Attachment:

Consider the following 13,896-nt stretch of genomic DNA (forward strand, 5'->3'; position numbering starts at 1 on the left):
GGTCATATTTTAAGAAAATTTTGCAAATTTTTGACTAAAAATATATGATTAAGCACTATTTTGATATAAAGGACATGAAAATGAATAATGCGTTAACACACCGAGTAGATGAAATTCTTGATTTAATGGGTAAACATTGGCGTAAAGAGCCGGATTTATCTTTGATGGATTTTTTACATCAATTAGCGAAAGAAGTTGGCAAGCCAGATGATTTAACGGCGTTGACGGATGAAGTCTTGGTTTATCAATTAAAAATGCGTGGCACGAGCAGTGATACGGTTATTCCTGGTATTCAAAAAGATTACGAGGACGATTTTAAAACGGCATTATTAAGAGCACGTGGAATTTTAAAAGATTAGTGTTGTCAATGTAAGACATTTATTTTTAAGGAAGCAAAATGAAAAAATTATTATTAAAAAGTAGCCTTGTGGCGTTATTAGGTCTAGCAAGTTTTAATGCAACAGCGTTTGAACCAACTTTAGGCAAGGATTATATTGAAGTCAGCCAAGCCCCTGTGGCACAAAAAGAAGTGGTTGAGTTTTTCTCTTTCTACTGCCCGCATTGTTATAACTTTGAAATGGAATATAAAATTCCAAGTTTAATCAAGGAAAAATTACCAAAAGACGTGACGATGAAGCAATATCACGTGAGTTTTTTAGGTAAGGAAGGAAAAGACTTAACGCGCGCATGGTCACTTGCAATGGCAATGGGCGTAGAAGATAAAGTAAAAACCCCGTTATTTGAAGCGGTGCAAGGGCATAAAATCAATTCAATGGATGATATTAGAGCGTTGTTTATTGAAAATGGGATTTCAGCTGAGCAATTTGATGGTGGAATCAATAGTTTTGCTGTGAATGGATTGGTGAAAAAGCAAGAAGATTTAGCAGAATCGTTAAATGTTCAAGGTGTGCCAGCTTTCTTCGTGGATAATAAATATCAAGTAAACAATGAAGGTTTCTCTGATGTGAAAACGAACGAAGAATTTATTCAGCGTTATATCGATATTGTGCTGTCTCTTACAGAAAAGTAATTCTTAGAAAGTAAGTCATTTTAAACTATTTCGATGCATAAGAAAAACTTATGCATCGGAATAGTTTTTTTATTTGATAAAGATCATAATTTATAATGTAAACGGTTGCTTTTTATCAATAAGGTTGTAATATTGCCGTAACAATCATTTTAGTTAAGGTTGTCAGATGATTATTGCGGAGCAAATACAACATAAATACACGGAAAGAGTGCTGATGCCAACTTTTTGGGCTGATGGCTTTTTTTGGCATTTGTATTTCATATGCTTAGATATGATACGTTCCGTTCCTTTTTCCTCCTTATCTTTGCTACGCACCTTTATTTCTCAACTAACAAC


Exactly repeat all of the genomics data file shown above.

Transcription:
Consider the following 13,896-nt stretch of genomic DNA (forward strand, 5'->3'; position numbering starts at 1 on the left):
GGTCATATTTTAAGAAAATTTTGCAAATTTTTGACTAAAAATATATGATTAAGCACTATTTTGATATAAAGGACATGAAAATGAATAATGCGTTAACACACCGAGTAGATGAAATTCTTGATTTAATGGGTAAACATTGGCGTAAAGAGCCGGATTTATCTTTGATGGATTTTTTACATCAATTAGCGAAAGAAGTTGGCAAGCCAGATGATTTAACGGCGTTGACGGATGAAGTCTTGGTTTATCAATTAAAAATGCGTGGCACGAGCAGTGATACGGTTATTCCTGGTATTCAAAAAGATTACGAGGACGATTTTAAAACGGCATTATTAAGAGCACGTGGAATTTTAAAAGATTAGTGTTGTCAATGTAAGACATTTATTTTTAAGGAAGCAAAATGAAAAAATTATTATTAAAAAGTAGCCTTGTGGCGTTATTAGGTCTAGCAAGTTTTAATGCAACAGCGTTTGAACCAACTTTAGGCAAGGATTATATTGAAGTCAGCCAAGCCCCTGTGGCACAAAAAGAAGTGGTTGAGTTTTTCTCTTTCTACTGCCCGCATTGTTATAACTTTGAAATGGAATATAAAATTCCAAGTTTAATCAAGGAAAAATTACCAAAAGACGTGACGATGAAGCAATATCACGTGAGTTTTTTAGGTAAGGAAGGAAAAGACTTAACGCGCGCATGGTCACTTGCAATGGCAATGGGCGTAGAAGATAAAGTAAAAACCCCGTTATTTGAAGCGGTGCAAGGGCATAAAATCAATTCAATGGATGATATTAGAGCGTTGTTTATTGAAAATGGGATTTCAGCTGAGCAATTTGATGGTGGAATCAATAGTTTTGCTGTGAATGGATTGGTGAAAAAGCAAGAAGATTTAGCAGAATCGTTAAATGTTCAAGGTGTGCCAGCTTTCTTCGTGGATAATAAATATCAAGTAAACAATGAAGGTTTCTCTGATGTGAAAACGAACGAAGAATTTATTCAGCGTTATATCGATATTGTGCTGTCTCTTACAGAAAAGTAATTCTTAGAAAGTAAGTCATTTTAAACTATTTCGATGCATAAGAAAAACTTATGCATCGGAATAGTTTTTTTATTTGATAAAGATCATAATTTATAATGTAAACGGTTGCTTTTTATCAATAAGGTTGTAATATTGCCGTAACAATCATTTTAGTTAAGGTTGTCAGATGATTATTGCGGAGCAAATACAACATAAATACACGGAAAGAGTGCTGATGCCAACTTTTTGGGCTGATGGCTTTTTTTGGCATTTGTATTTCATATGCTTAGATATGATACGTTCCGTTCCTTTTTCCTCCTTATCTTTGCTACGCACCTTTATTTCTCAACTAACAAC